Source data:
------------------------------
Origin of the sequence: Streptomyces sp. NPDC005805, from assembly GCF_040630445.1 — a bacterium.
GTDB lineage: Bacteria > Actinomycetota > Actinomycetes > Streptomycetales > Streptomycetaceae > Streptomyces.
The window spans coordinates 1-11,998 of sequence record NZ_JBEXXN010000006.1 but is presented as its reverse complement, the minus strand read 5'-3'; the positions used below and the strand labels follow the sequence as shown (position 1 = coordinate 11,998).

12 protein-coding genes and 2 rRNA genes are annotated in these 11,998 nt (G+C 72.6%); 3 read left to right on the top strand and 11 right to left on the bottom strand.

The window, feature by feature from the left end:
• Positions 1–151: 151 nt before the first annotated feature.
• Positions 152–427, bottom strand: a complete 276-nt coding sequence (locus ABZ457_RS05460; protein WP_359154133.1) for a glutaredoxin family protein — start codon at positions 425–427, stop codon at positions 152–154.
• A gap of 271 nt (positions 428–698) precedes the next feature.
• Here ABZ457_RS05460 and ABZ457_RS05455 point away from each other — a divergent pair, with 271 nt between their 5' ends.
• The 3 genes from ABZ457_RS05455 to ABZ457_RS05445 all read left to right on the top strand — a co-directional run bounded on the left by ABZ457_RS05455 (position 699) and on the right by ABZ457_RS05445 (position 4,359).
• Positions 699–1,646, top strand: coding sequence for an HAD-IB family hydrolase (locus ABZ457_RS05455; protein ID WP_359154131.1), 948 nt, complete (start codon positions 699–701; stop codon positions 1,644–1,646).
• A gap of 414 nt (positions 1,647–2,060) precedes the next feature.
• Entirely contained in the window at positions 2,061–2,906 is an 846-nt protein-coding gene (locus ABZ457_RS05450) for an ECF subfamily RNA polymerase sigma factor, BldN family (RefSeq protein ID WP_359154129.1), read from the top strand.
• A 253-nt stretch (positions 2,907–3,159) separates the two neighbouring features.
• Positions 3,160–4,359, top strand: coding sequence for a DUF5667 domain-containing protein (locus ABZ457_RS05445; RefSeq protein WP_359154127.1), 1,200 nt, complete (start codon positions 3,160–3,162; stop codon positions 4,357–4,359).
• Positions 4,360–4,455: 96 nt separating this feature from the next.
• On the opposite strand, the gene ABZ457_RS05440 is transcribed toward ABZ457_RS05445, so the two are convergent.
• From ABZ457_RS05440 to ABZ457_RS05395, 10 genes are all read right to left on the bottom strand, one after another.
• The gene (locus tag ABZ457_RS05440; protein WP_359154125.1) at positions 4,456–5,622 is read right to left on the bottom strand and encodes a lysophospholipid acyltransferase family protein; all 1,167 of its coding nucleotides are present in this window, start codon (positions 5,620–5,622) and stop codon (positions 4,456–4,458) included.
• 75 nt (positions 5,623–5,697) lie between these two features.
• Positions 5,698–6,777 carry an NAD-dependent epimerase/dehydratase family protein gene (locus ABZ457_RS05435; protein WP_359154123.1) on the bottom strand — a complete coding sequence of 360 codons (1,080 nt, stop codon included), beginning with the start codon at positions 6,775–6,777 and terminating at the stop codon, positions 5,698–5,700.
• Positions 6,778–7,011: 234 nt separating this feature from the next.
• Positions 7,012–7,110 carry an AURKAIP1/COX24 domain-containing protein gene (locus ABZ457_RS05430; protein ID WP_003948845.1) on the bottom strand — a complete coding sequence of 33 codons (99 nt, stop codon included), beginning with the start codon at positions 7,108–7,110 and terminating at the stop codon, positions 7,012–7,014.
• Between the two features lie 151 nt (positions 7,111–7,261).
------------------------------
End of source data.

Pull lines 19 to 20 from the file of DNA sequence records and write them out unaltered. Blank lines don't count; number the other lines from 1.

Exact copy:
• The gene (locus tag ABZ457_RS05440; protein WP_359154125.1) at positions 4,456–5,622 is read right to left on the bottom strand and encodes a lysophospholipid acyltransferase family protein; all 1,167 of its coding nucleotides are present in this window, start codon (positions 5,620–5,622) and stop codon (positions 4,456–4,458) included.
• 75 nt (positions 5,623–5,697) lie between these two features.